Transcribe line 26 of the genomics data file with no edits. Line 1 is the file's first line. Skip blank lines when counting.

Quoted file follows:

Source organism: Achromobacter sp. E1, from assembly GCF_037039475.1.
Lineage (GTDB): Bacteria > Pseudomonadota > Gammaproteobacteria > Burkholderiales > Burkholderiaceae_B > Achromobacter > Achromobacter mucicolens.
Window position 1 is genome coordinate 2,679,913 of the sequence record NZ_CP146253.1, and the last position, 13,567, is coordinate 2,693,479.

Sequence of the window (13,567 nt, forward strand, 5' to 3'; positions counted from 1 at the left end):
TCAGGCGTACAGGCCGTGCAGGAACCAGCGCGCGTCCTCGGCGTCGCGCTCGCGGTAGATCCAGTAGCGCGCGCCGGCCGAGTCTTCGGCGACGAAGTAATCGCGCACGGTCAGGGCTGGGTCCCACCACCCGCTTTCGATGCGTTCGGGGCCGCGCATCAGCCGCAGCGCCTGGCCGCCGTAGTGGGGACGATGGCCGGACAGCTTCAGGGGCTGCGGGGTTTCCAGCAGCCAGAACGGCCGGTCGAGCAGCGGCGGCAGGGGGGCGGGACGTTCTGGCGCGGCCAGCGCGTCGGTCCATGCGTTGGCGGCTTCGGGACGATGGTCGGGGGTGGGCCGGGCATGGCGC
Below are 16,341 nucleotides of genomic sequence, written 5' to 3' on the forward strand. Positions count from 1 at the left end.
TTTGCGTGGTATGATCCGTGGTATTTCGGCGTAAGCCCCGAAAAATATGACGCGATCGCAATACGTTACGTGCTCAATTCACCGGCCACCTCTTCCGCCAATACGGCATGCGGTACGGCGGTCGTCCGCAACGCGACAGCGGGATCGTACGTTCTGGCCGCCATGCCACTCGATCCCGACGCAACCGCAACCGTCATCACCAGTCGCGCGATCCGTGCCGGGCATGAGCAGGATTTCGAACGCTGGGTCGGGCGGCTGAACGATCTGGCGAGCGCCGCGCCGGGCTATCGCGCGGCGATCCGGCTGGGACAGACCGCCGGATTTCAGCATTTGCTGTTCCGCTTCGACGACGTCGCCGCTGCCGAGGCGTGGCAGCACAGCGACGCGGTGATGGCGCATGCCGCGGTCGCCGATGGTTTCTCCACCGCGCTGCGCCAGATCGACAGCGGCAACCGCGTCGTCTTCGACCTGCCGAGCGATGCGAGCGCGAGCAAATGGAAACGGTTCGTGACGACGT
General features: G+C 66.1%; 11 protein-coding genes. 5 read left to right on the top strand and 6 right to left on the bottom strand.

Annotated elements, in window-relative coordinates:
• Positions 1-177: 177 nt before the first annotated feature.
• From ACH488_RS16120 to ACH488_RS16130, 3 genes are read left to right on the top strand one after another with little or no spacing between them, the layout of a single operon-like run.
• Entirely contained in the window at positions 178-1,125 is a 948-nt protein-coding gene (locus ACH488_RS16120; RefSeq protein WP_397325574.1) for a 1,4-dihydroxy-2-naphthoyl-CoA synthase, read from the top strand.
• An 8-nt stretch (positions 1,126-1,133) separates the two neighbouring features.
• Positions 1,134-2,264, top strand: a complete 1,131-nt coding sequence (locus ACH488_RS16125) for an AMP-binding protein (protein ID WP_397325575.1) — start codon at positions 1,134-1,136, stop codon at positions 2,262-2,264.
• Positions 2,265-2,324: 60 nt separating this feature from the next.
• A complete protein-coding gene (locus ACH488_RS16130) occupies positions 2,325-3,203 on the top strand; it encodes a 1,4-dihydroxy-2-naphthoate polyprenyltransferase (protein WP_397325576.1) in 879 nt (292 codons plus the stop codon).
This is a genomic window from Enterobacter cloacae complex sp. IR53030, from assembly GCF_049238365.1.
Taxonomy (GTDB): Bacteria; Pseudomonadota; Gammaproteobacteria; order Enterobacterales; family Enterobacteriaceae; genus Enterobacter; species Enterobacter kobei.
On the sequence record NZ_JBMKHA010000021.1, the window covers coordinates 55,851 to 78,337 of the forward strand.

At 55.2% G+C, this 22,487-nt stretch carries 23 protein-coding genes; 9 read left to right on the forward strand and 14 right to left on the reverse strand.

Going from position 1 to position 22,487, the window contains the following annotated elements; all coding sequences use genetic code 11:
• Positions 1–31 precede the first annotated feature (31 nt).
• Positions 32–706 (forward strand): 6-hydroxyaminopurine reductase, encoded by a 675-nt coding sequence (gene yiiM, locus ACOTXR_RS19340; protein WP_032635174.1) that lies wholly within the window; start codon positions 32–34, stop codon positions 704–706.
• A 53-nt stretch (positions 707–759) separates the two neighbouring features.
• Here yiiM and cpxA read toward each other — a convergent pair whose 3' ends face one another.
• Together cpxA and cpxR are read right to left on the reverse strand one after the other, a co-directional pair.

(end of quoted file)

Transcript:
• Together cpxA and cpxR are read right to left on the reverse strand one after the other, a co-directional pair.